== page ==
FBI Deputy Director Andrew McCabe's resignation Monday amid relentless criticism from the White House sparked a flurry of speculation, including whether the move was promoted by an upcoming Inspector General report on the FBI and whether Special Counsel Robert Mueller's investigation into Russia's interference in the presidential election, and possible collusion with the Trump officials, is in jeopardy.
Just a week after reports surfaced that FBI Director Christopher Wray threatened to quit rather than bend to pressure to fire McCabe, CBS News reported that Wray pressed his second in command to step down fewer than two months before McCabe was set to retire.
The embattled deputy director, who worked on the bureau's investigation of Hillary Clinton's use of a private email server in 2016, had become a flashpoint for President Trump and his supporters who contended he had a number of conflicts of interest - during her failed 2015 bid for the Virginia State Senate, McCabe's wife had taken a campaign contribution from a PAC administered by Clinton ally former Virginia Governor Terry McAuliffe.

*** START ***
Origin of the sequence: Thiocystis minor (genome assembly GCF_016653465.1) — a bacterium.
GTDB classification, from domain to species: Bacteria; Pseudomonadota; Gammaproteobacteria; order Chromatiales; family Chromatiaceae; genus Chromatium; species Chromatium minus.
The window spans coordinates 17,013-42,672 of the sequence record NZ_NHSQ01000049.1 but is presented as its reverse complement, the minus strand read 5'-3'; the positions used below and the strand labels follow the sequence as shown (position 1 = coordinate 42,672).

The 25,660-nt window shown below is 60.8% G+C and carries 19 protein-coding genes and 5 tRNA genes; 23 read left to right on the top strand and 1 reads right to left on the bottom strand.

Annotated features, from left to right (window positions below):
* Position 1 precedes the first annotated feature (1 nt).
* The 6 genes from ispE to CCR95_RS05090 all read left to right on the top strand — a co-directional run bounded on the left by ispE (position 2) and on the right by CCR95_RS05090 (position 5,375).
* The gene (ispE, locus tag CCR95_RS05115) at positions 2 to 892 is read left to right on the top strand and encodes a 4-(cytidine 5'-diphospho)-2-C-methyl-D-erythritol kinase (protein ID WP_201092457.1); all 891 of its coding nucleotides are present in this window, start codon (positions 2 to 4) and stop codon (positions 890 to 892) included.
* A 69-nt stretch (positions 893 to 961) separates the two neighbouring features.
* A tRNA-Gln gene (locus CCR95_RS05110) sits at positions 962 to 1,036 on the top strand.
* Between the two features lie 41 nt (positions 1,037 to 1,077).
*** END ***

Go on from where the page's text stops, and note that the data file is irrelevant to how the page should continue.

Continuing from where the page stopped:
Detractors said McCabe, who's been with the FBI since 1996 and who briefly served as acting director last spring after Trump fired James Comey and before Wray was confirmed, should have recused himself from the Clinton probe.
But FBI memos and released last fall confirmed that McCabe had indeed followed the agency's protocol for avoiding conflicts of interest, meeting with Office of Integrity and Compliance, which identified areas of conflict, and recusing himself accordingly